CONDO LIVING: WHEN LESS IS BEST

CONDO LIVING: WHEN LESS IS BEST

While condominium living offers numerous benefits with affordability, great value for location, and amenities at one’s doorstep chief among them, it also demands that homeowners exercise a particularly high degree of consideration for those around them.

This, of course, is where condominium boards come in: it is imperative that they enact rules to provide for an enjoyable living experience for all owners, and most importantly, that they enforce them. Enforcement is in fact, vital not only to residents’ enjoyment of their property, but also to their well-being.

Hoarding is one example of a scenario in which it is essential for a condominium board to act quickly and decisively despite the uncomfortable nature of such a situation. Based on estimates that hoarding occurs in five per cent of the population, hoarding may afflict up to 1.7 million people in Canada, and despite the rural stereotype, it is a problem that can affect urban properties, including condominiums, in equal measure.

In such cases, the condition has the potential to affect hundreds of residents in a building, posing a fire hazard and significant health risks to the entire property. Fortunately, in situations that present a threat to residents or the property, condominium corporations can apply to the courts to obtain an order under section 117 of the Condominium Act.

When hoarding is discovered, the fire department should be involved immediately and notice should be given to the owner to clean the unit. If they do not comply, section 92 of the Condominium Act allows the corporation to have the unit professionally cleaned, with charges applied to the unit owner.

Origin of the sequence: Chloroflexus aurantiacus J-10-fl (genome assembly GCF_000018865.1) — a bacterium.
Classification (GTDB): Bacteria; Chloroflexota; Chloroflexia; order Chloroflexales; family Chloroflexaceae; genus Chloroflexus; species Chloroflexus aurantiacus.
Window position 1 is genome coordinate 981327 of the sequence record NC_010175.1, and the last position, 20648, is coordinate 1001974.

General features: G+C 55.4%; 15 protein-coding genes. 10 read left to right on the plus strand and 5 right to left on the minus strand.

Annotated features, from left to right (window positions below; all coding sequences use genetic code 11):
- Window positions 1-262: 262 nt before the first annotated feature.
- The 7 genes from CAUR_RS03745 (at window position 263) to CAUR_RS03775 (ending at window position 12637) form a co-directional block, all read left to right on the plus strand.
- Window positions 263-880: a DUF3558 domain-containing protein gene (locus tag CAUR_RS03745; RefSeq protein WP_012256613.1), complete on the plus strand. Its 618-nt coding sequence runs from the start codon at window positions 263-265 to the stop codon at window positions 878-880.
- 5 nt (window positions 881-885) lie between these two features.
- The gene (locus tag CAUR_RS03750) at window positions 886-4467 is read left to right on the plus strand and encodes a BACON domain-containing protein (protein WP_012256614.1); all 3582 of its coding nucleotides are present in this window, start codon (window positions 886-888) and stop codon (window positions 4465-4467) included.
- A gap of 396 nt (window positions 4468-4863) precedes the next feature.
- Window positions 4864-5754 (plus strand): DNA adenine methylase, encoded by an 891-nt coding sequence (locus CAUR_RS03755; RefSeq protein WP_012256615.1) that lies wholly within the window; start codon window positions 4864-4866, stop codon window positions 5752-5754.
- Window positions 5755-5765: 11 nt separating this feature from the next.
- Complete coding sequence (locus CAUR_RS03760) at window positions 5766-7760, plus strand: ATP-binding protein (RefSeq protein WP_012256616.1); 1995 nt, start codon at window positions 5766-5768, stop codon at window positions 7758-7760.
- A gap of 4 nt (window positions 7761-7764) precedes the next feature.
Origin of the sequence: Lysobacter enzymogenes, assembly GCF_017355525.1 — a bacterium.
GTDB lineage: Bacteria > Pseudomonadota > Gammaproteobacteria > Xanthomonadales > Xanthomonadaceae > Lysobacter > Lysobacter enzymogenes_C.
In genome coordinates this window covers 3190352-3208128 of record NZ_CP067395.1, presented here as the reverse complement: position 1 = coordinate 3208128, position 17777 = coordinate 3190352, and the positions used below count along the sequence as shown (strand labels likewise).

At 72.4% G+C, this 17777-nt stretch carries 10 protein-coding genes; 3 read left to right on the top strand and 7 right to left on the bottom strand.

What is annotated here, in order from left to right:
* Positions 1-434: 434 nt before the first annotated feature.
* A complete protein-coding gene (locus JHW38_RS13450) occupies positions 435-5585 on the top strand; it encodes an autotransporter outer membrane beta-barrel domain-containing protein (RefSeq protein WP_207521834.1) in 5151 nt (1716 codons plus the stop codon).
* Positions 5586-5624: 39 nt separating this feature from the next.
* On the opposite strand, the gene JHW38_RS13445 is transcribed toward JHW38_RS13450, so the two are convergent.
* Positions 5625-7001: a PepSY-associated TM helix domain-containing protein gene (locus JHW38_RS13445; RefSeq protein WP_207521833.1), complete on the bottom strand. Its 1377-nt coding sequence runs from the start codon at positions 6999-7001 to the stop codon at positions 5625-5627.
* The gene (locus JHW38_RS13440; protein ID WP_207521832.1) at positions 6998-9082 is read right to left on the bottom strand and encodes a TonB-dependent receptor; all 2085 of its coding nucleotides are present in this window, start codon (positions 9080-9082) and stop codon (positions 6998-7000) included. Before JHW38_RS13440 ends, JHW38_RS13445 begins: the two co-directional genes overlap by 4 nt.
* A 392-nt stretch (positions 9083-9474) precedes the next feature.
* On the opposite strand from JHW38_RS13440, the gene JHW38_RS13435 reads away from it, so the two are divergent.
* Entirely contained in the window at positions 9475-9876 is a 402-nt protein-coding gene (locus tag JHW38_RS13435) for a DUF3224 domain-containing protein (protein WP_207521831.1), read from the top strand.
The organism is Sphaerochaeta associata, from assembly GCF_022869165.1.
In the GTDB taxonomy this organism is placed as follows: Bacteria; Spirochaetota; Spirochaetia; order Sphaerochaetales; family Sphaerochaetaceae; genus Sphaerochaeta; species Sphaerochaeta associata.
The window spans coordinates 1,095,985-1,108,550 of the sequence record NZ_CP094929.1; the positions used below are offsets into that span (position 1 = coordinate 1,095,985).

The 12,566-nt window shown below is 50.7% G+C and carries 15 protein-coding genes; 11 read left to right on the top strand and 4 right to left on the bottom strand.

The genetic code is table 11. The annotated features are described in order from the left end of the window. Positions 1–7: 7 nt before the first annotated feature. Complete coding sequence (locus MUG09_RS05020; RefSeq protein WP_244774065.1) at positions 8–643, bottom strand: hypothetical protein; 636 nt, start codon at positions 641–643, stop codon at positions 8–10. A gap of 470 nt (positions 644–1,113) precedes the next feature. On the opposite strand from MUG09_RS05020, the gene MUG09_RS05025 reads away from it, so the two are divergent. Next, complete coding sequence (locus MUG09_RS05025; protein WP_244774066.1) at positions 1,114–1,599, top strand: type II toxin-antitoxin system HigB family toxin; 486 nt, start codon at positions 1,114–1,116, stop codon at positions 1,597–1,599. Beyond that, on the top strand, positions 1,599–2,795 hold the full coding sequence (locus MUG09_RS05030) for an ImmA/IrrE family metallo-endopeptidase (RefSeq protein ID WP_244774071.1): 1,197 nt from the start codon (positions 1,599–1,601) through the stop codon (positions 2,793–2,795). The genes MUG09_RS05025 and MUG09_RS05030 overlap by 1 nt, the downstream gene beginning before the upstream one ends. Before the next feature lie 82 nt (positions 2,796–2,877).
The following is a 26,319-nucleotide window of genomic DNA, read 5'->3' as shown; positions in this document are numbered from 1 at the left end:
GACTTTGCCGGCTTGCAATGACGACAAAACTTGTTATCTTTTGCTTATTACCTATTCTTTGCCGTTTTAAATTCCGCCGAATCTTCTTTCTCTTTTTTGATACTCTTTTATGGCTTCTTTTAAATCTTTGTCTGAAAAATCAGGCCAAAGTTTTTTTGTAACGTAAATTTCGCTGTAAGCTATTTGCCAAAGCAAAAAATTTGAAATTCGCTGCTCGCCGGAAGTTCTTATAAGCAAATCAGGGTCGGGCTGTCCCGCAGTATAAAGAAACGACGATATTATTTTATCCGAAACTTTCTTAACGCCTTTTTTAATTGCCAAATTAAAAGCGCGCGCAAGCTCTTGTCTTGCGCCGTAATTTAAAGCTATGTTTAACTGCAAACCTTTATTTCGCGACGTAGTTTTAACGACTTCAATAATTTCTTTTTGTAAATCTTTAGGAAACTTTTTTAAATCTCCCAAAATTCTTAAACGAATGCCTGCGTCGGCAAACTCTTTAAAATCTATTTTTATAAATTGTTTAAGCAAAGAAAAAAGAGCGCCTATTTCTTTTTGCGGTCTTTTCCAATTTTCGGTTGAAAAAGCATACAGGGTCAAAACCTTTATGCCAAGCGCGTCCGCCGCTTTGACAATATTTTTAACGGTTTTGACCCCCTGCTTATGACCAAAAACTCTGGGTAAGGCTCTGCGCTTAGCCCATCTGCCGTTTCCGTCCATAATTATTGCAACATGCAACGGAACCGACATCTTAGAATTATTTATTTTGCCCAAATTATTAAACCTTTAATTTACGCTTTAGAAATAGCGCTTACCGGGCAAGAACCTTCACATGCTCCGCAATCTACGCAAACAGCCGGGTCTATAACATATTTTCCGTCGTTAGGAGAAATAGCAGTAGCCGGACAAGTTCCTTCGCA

A similar threat involves overcrowding, not of possessions, but of people in a condominium unit. When the number of people occupying a unit exceeds its intended usage, a multitude of issues including excessive common expenses, and noise and parking concerns can result.

As such, it is important for condominium boards to enact occupancy standards by-laws, limiting the number of persons who may live in a unit, regardless of whether they are relatives.

In establishing such by-laws, boards may choose to use as a guideline, municipal zoning by-laws, which set out the number of persons permitted per square foot, or the Ontario Building Code, which allows two persons per sleeping room. If the latter is chosen, it is important to define a sleeping room as illustrated in the as-built plans, architectural designs or the corporation’s registered descriptions so that attempts to circumvent the issue through layout modifications are not made.

The by-law should also include provisions for ejecting persons from any unit in contravention, and levying a reasonable assessment against the unit for increased utility costs and common element maintenance.

Condominium boards may also choose to grandfather existing units in contravention with a requirement that occupants register with the corporation and agree not to allow additional occupants when residents vacate the unit.

Although broaching such sensitive subject matter may be challenging for condominium boards, doing so is essential in providing a safe and enjoyable community for all residents.

 

Source: TREB

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Rodney Sinson

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